By: Jeffrey Craig
When was the last time you felt understood by someone? I mean REALLY understood. Like they could see directly into the darkest corners of your soul and knew every secret, every painful trauma, everything that you want no one to know. When was the last time you were able to show that side of yourself to somebody?
For me, it had been a long time since I had that kind of connection with someone. Life got in the way I guess. Just like many people, I got wrapped into presenting a life of perfection to others. Life had become a competition of who is doing it better. I had no time to allow someone to really understand me. Hell, I didn’t even understand myself. I was too preoccupied with showing people what a fantastic life I had to care about being understood.
Ever since a young age, I have had a passion for motivating and inspiring others to do great things. I remember when I played Little League Baseball growing up, the coach would tell my parents that I was uplifting to many of the players. When someone would strike out, I was there to encourage them and lift their spirits. In my teenage years, I played the roll of a youth leader at my local church. I would encourage my peers to make morally sound choices and be there in times of struggle and pain. Even in college, I joined a fraternity where many of my brothers would confide in me for support or advice.
I have spent my whole life focusing on improving the lives of others, but what did I have to show for it? When I moved to Orange County four years ago, it became more clear than ever.
As a new guy in an unfamiliar place, I met new people on a daily, or nightly, basis. But what I didn’t realize then, is the relationships I was creating were shallow and would eventually become meaningless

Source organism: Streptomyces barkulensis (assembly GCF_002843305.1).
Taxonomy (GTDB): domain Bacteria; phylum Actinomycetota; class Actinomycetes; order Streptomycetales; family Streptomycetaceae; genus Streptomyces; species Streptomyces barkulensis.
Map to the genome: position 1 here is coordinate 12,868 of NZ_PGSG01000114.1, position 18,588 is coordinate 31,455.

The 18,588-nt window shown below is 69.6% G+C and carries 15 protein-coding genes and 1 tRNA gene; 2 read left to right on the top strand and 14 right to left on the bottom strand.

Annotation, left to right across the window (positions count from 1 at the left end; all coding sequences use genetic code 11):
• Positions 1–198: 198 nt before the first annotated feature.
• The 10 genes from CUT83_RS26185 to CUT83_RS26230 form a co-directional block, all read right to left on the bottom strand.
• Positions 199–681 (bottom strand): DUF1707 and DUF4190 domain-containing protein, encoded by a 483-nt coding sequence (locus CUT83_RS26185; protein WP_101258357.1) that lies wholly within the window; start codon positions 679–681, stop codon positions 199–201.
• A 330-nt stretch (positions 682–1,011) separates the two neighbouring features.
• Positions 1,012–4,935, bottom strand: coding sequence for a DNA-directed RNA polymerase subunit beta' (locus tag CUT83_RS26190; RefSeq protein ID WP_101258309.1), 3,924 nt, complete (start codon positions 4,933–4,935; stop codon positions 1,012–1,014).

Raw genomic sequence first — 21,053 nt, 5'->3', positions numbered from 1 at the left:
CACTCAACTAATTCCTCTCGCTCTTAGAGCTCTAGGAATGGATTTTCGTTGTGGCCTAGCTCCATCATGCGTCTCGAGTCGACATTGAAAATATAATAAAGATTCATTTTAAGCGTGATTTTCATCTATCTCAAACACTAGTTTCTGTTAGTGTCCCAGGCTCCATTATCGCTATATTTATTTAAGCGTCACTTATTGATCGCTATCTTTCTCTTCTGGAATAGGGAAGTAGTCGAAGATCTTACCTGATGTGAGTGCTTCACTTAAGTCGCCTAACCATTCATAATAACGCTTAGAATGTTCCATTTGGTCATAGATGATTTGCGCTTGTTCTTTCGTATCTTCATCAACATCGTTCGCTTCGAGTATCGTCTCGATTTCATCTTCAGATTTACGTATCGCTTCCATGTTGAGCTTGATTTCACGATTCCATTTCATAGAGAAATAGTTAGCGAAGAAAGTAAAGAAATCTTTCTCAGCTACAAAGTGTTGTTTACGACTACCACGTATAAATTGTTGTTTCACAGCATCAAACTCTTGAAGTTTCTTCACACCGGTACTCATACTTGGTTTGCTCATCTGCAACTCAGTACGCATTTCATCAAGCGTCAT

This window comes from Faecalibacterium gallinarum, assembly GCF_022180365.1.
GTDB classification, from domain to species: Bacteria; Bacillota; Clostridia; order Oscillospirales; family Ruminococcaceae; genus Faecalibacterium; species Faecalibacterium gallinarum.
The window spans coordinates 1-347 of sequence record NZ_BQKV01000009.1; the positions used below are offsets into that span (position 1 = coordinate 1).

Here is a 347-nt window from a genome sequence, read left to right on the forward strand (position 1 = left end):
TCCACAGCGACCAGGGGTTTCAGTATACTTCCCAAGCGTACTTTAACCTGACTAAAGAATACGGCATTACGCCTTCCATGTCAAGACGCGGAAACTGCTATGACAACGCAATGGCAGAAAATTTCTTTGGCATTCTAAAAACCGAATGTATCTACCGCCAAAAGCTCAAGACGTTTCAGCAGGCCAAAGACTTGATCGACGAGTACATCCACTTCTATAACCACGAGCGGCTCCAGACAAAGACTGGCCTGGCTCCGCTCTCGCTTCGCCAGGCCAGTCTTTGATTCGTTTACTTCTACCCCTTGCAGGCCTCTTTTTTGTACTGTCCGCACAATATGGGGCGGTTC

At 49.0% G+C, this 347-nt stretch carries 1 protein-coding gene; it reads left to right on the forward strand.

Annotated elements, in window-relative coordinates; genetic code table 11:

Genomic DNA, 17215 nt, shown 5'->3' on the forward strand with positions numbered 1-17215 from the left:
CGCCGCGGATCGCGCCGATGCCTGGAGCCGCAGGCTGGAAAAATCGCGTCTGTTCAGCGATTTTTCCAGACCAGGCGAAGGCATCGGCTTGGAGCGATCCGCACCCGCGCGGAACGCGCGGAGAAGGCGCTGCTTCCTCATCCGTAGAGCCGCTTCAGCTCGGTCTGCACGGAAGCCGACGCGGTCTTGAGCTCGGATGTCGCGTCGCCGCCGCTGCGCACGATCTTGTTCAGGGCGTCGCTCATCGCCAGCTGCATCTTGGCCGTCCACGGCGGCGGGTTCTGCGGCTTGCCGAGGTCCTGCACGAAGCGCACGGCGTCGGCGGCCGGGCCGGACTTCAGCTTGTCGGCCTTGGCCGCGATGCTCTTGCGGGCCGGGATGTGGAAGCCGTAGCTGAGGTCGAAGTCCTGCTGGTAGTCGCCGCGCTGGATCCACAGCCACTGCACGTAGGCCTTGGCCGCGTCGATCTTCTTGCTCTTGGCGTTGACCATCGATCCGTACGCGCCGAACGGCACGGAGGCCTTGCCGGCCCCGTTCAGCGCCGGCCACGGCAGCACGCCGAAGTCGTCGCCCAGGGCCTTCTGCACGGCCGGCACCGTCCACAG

As time went on, my list of friends grew to the point that any time I went out, I was guaranteed to run into someone I knew. This sounds like the dream, right?
Have you ever been in a crowd of people and still felt like you were all alone? It’s a strange concept, but hear me out. We have all been by ourselves before at one point or another. That is not the same. I am talking about being in a crowd of people where no one understands you, the REAL you. It is the loneliest feeling on the planet.
I had people surrounding me who liked me, but only the me they knew. They accepted the Jeff who was funny, outgoing, and goofy. There was no way they could accept me after seeing my dark side. The side of me who felt inferior, unworthy of love, scared, and lost. If they saw that side of me, I would lose the whole perfect image I had worked so hard to build. I would become a fraud and they would discard me like Monday garbage. So, instead I chose to sit in my lonely despair with the hope something would change.
Eventually something did change, me. I realized that I was tired of living a lie. I was exhausted from doing the same song and dance every single day and getting nothing out of it. I began looking back at the times where I had formed the deepest connections with others and times I have witnessed other people form deep connections.
I remembered when I was playing Little League and one of my teammates would strike out. In that moment of shame and failure, I was always at the front of the dugout ready to give them a hug and assure them that they would get on base next time. I remembered my time as a youth leader when one of my peers told me about his battle with depression because of his parents’ divorce. I recalled the time when one of my fraternity brothers just needed another man there for him as he mourned the loss of a close family member.
As I looked back at times when I have witnessed the greatest connections were made, I began to notice a trend. Certain aspects of a conversation or situation stood out as defining factors in building a solid connection.
One important factor in forming a deep bond with another person is making sure we are in a safe space to do so. Although not impossible, it is far more difficult to have deep, meaningful conversations at a bar, work, or social event.